View Full Version : The Future of MA

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Martial Cartoonist
4/25/2003 4:39am,
Most of us who've been in MA for a while have noticed that there are consistent "trends" to our hobby/activity/job/way of life. For instance, way before I was even an itch in my daddy's crotch, karate, kung-fu, and judo were considered the end-all be-all of martial arts. Anybody who was anybody practiced one of these three, and if you were trained by, say, Bruce Lee or one of his affiliates, hell, more props to you.

Soon after, TKD began its lovely rise, and it's still there as the most popular MA on the planet.

For a little while, it was reality fighting, stuff like Krav Maga, American Combato, all the stuff from, say, Battleschool, basically stuff that goes really fast and has some kind of "military history."

Right now, what I'm seeing is that everybody's into MMA. Mixing styles, picking and choosing what's best, getting really into shape and knowing how to hit and grapple.

Now, this isn't a heavily-researched analysis on trends in MA. This is what I've seen and heard and occassionally read in my 20 short years of life, and even less personal experience in MA.

What do you folks see as the possible trends of the future? This MMA thing can't be top dog forever. Who knows, maybe, say... Olympic Wushu will be a major "mainstream" trend in MA? Who knows?

Now, what do you people think?

My skill with a sword is formidable. My skill with the s-word is flat-out lethal.

Martial Cartoonist
4/25/2003 4:53am,
I guess what I meant by "on top" is the fact that everyone "in the know" when it comes to MA seems to flock to MMA. While taekwondo still has the highest number of practitioners worldwide, the current in-thing is to take some kind of MMA, or, where possible, Brazilian jujutsu.

My skill with a sword is formidable. My skill with the s-word is flat-out lethal.

4/25/2003 6:50am,
I think it is known, but the majority of people are not prepared to make the commitment required for MMA. I know that I'm not prepared to, as a consequence of work, social life and existing injuries. If I started doing MMA in any meaningful way, I'd rapidly become single again from the time commitment alone.
I doubt that I'm alone in being a hobbyist MAist.

4/25/2003 9:03am,
I'd say people right now are into BJJ a bit moreso than MMA...There's a giant craze about it. Ten years ago and up until about a year ago it was TKD.

I think the next trend will be Kali or some sort of weapons thing.

4/25/2003 9:14am,
The thing with MMA, is that fact that when you are in your 30's and older with a professional job, you really can't afford to be involved with something that hardcore. I think they are great, but I can't come to work looking like Mike Tyson's punching bag.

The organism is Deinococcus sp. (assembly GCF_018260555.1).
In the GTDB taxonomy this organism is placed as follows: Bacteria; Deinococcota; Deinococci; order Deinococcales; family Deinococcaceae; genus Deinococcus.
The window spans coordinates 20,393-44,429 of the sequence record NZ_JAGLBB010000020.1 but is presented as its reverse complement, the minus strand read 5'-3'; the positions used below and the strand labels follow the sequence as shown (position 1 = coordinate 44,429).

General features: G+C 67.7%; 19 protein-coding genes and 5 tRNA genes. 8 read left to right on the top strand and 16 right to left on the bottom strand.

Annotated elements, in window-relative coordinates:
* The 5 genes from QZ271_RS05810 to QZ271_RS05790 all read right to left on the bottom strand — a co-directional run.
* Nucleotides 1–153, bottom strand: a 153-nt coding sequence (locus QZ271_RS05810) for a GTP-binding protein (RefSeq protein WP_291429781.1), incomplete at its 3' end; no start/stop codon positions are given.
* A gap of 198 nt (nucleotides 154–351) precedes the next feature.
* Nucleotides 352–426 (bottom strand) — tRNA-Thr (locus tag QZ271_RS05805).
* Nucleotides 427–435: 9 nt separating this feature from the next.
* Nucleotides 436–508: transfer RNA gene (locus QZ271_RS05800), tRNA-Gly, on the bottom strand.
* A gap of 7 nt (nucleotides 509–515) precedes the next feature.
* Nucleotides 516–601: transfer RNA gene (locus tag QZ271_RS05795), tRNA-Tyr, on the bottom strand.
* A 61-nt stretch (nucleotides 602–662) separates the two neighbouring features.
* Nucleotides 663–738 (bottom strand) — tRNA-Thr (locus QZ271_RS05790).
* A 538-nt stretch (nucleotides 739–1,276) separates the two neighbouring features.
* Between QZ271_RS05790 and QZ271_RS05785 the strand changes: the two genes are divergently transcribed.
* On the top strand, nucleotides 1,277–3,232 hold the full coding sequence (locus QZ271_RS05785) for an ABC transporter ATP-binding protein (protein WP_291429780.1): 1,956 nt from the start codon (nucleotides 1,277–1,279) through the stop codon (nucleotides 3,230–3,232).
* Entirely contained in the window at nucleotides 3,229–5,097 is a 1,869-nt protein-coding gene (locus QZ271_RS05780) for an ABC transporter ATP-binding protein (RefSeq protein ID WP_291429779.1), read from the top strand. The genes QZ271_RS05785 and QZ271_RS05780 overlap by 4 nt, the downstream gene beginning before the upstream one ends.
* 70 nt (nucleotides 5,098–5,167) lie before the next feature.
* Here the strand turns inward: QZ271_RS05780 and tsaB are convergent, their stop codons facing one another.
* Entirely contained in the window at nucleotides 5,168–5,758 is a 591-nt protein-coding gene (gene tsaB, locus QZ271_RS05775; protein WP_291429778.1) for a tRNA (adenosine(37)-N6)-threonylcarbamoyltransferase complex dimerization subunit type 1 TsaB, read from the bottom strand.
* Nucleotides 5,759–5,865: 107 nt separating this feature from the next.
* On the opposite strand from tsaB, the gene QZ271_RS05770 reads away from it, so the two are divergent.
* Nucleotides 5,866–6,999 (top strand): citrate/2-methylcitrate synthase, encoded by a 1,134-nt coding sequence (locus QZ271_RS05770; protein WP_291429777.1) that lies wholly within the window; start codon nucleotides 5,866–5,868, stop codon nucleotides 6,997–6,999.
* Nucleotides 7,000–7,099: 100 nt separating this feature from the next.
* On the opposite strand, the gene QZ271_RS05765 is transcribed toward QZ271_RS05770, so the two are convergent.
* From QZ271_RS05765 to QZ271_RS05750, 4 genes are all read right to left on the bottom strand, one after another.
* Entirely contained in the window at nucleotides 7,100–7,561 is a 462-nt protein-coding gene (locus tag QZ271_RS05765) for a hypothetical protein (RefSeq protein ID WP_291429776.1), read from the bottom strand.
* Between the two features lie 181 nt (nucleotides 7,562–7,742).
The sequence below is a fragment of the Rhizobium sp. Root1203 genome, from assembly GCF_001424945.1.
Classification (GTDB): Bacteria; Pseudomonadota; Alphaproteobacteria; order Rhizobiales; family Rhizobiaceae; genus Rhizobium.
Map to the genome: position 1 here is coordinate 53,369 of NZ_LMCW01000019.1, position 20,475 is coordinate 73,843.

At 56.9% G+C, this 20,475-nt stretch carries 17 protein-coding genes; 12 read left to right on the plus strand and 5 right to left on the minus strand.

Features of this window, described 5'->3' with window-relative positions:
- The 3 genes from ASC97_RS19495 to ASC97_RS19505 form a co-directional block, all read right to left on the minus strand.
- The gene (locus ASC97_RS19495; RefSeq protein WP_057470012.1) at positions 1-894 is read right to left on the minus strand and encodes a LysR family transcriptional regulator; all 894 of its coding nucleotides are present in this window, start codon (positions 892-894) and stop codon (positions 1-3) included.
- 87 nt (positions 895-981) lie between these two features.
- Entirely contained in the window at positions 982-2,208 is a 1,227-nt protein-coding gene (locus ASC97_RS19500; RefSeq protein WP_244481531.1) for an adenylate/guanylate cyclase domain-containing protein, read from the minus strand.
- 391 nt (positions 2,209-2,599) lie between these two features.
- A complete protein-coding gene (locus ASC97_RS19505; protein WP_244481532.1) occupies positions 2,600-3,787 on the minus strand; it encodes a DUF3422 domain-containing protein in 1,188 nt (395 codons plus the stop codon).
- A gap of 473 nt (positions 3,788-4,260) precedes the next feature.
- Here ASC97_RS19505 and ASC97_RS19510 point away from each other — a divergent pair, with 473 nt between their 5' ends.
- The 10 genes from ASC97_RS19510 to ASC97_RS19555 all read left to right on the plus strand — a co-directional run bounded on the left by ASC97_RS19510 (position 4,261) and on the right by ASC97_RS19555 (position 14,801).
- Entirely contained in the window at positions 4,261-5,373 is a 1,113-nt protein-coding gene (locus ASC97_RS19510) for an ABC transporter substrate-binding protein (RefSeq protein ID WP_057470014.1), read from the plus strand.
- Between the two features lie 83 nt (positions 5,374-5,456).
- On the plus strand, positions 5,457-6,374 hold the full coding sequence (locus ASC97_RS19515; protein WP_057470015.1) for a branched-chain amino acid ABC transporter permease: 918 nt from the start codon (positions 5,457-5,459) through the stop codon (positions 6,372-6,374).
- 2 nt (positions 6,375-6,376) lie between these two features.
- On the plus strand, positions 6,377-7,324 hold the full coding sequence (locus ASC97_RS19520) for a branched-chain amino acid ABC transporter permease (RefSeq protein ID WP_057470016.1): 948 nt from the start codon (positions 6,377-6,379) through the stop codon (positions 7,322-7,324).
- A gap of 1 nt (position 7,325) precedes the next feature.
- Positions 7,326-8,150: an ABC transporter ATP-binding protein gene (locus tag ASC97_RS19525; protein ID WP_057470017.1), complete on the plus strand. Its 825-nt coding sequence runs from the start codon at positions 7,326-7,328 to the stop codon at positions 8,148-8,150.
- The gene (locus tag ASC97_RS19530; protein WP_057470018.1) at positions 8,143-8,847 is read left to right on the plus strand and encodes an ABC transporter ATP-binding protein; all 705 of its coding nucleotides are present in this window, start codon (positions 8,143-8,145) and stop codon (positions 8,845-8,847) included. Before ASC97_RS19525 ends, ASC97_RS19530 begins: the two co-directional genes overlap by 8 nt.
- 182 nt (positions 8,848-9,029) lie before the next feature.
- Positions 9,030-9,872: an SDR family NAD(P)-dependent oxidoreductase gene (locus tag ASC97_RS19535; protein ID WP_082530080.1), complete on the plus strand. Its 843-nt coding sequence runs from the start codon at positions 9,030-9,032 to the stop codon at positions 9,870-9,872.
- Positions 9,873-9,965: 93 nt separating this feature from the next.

At this point of time I believe the MMA events are starting to become a mainstream entertainment. You have the UFC tonight, K1 next week, etc. More and more people are starting to get into watching it. However, I don't think you will see a mass quantity of MMA schools pop up anytime soon, like that of TKD or karate. You are starting to see a little bit of BJJ schools pop up, but mostly you will find them sharing space with another school.

Jeremy M. Talbott

4/25/2003 9:28am,
MMA is here to stay, that is until a TMA comes along to beat it. Seems pretty unlikely to happen, unless someone made a new one, but then it wouldn't be a TMA.
I think as long as MMA continues to dominate NHB then it'll keep on going.
As for 'on top' MMA will never be on top because as people have said the general public lacks the commitment, so TMAs will never die; people love the idea that they can become invincible turning up to a class a few times a month.
I don't think MMA will ever be as popular as TMA, except maybe to watch.

Xuanlong Xian
4/25/2003 11:17am,
Now wait - the last few comments seem to have been about time and effort commitment instead of the nature of the arts involved. Probably any MA that takes two nights a week and makes you feel invincible will be on top. But surely there are some people who approach BJJ this way...and some who train their hearts out in Karate...

4/25/2003 11:30am,
I think the future holds no more TKD explosions of 1 art.
The next trend will be the little self made styles not one organization.
Anything associated with 'Combat', 'Military' or MA 'synthesis' should do well. ::sigh::

"I do not agree with what you have to say but, I will defend to the death your right to say it."

4/25/2003 12:10pm,
MMA Phil,

It has nothing to do with the lack of commitment. How many 35-50 year old men do you see in NHB? Unless they are the ones that are making MMA their only source of income? Very few. Now you may get a few who will go to the training center and punch the bag a bit or hit some targets, may be even roll on the mat a bit. Yes MMA will be around however I still believe it will not see a big of an explosion as TKD or karate, etc..I think it is basically to hard core for the masses.

Jeremy M. Talbott

4/25/2003 12:30pm,